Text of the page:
Finnish director Einari Paakkenen discusses his documentary Karaoke Paradise

Last year we discovered Mads Hedegaard’s arcade playing friends in the excellent feel good documentary Canon Arm and the Arcade Quest this year we have been introduced to a similar feel good documentary with Einari Paakenen’s Karaoke Paradise which featured at this years Copenhagen Documentary Film Festival (CPH:DOX) – we spoke with the director about how the film came to be and what song you might hear him blast out at a karaoke night!

I wanted to start with how you discovered these fascinating characters and what lead you to making this documentary?

The idea of the film came to me in an actual karaoke bar, where I was with a colleague. I noticed that whenever a person that I had never seen before got up on stage to sing, a strange thing happened – after their songs I felt I had a real connection to the persons, almost like I suddenly knew him/her very well. It felt like they revealed a part of their soul to me while they were singing. It’s very hard to hide your emotions and your character when you sing.

So after this observation the idea came – why nobody has done a film about finnish karaoke yet. I immediately called my producer (it was late and I think she might have been asleep) and started pitching the idea to her!

I think the first character I found was Evi, the karaoke hostess, who was portrayed as one of many people in a book about Finnish karaoke done ten years earlier. When I called her, the call lasted 3 hours. She told me all about her life and the reason why people are singing – She told me that Finns sing karaoke when they are lonely, when they have lost someone, when they are sick or ill, or when they are happy and in love. This was my starting point to go looking for the characters.

Elina and Laura both answered to an ad we put on the internet about looking for people to participate in the karaoke film. Many of other letter might have been something like “Hey, I love karaoke. Can I be in the film”, while both Laura’s and Elina’s letters were long and so touching. They opened about their pain and it was clear to see how karaoke was a tool to help them forget their pain.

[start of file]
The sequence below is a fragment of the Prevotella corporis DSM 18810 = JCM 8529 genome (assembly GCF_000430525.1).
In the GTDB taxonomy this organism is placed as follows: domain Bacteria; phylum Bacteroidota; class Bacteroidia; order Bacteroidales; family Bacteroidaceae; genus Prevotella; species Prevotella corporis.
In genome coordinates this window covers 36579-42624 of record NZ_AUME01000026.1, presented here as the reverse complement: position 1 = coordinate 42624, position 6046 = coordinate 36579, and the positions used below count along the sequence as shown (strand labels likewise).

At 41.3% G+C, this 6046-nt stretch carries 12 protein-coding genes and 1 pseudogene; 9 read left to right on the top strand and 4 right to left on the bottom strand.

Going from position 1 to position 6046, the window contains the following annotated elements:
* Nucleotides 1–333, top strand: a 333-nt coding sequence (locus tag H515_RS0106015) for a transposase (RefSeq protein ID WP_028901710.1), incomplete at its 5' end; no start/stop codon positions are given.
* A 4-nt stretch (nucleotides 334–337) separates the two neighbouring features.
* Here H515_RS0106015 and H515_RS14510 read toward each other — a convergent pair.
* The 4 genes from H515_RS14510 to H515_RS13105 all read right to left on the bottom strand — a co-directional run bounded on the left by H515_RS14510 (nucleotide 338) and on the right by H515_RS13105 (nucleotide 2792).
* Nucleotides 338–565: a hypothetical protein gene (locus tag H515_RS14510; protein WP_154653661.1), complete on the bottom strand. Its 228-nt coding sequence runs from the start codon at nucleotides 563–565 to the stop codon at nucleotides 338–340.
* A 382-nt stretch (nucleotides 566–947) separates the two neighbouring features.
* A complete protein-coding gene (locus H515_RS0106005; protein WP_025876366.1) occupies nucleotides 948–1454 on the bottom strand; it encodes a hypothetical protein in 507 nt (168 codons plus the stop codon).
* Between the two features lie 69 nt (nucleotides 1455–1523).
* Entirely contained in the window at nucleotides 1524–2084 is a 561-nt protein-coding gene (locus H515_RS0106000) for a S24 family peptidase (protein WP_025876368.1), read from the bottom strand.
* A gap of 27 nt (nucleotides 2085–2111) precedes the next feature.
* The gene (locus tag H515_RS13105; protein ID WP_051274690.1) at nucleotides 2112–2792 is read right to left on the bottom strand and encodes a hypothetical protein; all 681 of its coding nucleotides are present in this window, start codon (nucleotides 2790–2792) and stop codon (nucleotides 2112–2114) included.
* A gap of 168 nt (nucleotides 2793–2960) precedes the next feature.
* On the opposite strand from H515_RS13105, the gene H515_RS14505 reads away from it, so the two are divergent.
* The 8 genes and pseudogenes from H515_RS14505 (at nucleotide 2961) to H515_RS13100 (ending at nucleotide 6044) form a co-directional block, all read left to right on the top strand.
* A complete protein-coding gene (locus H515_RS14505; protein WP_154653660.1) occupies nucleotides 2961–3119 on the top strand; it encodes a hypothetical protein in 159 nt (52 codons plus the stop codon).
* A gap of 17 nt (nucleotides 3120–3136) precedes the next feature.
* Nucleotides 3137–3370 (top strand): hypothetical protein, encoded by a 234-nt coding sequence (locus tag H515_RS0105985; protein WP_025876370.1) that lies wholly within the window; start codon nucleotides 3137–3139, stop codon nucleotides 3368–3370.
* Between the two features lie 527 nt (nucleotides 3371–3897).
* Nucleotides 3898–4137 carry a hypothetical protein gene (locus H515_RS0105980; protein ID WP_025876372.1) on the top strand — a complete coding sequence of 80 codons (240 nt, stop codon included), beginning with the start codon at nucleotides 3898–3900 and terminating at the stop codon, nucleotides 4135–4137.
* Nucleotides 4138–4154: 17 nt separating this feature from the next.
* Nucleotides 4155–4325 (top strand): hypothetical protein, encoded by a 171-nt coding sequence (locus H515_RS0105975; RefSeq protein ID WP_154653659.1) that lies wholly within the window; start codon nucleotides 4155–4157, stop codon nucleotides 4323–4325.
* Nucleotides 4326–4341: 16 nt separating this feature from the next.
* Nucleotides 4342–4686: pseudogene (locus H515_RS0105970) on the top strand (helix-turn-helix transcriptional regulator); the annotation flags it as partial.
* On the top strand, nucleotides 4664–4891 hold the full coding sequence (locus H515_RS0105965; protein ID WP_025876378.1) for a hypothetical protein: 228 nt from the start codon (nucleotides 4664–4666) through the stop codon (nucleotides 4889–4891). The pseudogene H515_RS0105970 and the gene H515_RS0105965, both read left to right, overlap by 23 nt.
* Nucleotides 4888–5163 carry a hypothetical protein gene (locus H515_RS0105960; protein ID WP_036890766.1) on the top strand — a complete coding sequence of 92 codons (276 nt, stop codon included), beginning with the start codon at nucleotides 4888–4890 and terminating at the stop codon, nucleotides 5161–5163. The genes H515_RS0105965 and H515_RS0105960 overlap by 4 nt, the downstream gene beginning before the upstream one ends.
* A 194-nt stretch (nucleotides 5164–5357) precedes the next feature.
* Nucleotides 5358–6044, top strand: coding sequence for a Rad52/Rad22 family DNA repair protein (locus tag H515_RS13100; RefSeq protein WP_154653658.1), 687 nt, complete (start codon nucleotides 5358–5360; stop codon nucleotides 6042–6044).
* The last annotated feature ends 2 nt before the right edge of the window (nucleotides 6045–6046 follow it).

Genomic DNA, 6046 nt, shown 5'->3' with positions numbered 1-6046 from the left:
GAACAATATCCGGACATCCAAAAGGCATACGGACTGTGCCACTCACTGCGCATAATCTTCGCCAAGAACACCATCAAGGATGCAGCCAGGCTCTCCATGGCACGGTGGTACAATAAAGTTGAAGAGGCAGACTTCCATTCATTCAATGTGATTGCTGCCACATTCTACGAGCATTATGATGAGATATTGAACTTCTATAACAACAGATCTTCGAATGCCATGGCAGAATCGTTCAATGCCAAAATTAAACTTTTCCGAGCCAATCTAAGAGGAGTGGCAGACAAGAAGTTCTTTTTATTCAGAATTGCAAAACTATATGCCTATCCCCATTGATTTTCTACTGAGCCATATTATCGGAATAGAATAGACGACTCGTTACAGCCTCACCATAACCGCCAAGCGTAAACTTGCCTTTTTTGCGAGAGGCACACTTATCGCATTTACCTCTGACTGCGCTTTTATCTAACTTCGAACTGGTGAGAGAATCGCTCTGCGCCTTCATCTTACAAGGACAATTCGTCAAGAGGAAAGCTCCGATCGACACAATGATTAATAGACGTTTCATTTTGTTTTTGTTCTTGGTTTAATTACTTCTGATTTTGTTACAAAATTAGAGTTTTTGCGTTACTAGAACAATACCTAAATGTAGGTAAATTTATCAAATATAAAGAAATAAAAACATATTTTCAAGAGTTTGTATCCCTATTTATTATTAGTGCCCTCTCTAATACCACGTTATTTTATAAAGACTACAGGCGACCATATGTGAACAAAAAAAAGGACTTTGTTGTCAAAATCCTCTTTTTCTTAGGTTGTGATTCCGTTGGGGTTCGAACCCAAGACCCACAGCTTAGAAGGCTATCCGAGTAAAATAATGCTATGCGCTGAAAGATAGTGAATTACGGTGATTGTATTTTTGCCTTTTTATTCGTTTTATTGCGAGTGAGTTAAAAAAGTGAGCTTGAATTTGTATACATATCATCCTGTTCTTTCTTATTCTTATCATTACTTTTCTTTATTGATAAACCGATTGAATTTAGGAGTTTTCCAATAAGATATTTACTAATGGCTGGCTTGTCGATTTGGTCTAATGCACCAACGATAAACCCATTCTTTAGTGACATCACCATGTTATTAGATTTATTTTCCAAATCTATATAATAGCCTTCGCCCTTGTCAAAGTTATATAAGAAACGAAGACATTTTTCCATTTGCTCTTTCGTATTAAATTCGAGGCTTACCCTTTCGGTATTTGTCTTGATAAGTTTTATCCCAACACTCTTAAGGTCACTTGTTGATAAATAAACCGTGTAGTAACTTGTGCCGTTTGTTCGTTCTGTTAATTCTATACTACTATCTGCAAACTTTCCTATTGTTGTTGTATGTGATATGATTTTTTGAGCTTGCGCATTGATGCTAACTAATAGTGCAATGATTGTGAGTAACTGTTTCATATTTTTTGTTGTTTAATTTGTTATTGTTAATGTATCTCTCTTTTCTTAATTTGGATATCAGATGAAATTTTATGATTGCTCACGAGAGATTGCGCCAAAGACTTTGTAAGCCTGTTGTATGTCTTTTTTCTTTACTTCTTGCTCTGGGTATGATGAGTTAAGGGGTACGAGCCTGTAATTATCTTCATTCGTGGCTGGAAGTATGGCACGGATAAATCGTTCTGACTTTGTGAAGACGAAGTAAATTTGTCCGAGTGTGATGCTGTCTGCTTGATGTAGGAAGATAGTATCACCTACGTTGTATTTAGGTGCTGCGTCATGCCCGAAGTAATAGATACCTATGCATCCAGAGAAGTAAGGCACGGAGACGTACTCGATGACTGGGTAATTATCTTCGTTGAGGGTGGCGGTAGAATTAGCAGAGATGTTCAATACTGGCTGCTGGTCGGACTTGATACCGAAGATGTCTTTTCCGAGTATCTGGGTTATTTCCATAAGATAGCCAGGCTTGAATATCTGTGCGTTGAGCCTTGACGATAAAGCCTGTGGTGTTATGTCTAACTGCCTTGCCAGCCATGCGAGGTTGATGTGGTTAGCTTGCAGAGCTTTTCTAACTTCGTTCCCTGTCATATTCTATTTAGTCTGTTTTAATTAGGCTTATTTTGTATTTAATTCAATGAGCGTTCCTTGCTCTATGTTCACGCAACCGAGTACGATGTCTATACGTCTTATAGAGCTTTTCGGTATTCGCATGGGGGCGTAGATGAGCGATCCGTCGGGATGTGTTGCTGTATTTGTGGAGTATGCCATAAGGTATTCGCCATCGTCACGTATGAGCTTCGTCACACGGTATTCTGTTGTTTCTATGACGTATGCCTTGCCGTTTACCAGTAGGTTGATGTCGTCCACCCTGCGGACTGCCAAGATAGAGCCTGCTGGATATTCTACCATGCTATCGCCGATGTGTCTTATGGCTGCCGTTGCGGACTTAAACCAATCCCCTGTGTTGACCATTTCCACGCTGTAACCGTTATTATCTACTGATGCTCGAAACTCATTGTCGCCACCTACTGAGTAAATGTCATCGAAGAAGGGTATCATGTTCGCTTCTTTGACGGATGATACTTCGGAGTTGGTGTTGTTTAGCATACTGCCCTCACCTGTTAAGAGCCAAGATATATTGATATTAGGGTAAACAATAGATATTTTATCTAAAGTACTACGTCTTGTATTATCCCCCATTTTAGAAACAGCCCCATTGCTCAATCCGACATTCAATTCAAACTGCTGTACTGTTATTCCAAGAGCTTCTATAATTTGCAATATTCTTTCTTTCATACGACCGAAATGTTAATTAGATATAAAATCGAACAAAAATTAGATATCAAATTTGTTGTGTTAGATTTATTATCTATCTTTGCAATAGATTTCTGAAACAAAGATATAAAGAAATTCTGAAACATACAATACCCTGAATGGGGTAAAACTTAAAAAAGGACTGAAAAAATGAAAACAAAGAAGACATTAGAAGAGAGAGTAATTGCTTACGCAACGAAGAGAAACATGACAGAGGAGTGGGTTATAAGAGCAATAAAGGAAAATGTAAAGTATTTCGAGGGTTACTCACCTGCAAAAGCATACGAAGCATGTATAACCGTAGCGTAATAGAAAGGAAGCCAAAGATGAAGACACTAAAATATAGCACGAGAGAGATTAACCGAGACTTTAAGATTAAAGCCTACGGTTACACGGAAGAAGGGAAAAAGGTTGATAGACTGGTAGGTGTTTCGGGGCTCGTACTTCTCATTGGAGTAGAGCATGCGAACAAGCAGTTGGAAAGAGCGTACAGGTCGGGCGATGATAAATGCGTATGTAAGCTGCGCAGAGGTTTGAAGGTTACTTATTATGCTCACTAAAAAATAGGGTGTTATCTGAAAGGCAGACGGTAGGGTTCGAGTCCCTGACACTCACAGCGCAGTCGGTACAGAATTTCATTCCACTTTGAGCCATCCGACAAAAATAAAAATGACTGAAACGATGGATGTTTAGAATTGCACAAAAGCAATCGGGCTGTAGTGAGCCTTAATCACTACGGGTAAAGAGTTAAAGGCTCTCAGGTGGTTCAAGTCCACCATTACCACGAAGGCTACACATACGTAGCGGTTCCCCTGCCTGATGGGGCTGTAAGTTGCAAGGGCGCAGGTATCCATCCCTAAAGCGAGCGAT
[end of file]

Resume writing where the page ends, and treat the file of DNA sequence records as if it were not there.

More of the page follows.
Kari I found after googling all kinds of things related to karaoke – “karaoke police, karaoke ambulance, karaoke pet shop” etc. until I typed “karaoke car repair shop”, which gave me a hit.

Toni I found in a karaoke bar, where we had a meeting with my producer. We noticed a shy young man who sang all his songs arms crossed, almost like trying to hide. It was fascinating to see the conflict, desire to sing and being a little intimidated at the same.

There are moments in the movie which show karaoke taxis, saunas, and even garages – how much time did it take you to discover these unique locations?

I spend an enormous amount of time doing the research for the film. I had witnessed over the years how important karaoke is for Finns, as I happen to sing and love karaoke myself. I was sure that because we Finns are quite quirky and dark-humoured people, that I will get lucky finding a variety of crazy-sounding and incredible singing locations. But still I was a bit surprised to find out that one couple had installed an actual karaoke system in their sauna!

What would you like your audiences to take from your documentary?

My humble wish and hope is that after the end credits people have the burning desire to go out and sing – even, and especially, if they have never done it before. I hope that the film brings out a feeling that tonight, right now, we are alive and together as humans. Why not celebrate it by singing?

Like Evi says, we all have a little diva inside of us, and it does good to a person to be seen and heard. I’m proud to say that after this film no one can say anymore that karaoke is boring or meaningless.

Finally if we were in a karaoke bar now what song are you going to sing us and why?

I would go with Stand by me by Ben E. King. It’s an important song that brings out the memories of my childhood, of all those care-free short summer holidays. The song is both uplifting and melancholic, which is a Finnish karaoke in a nutshell. 

Karaoke Paradise has not had a worldwide release but we’ll keep a close eye on the film as/when it does!

Interview by Alex Minnis

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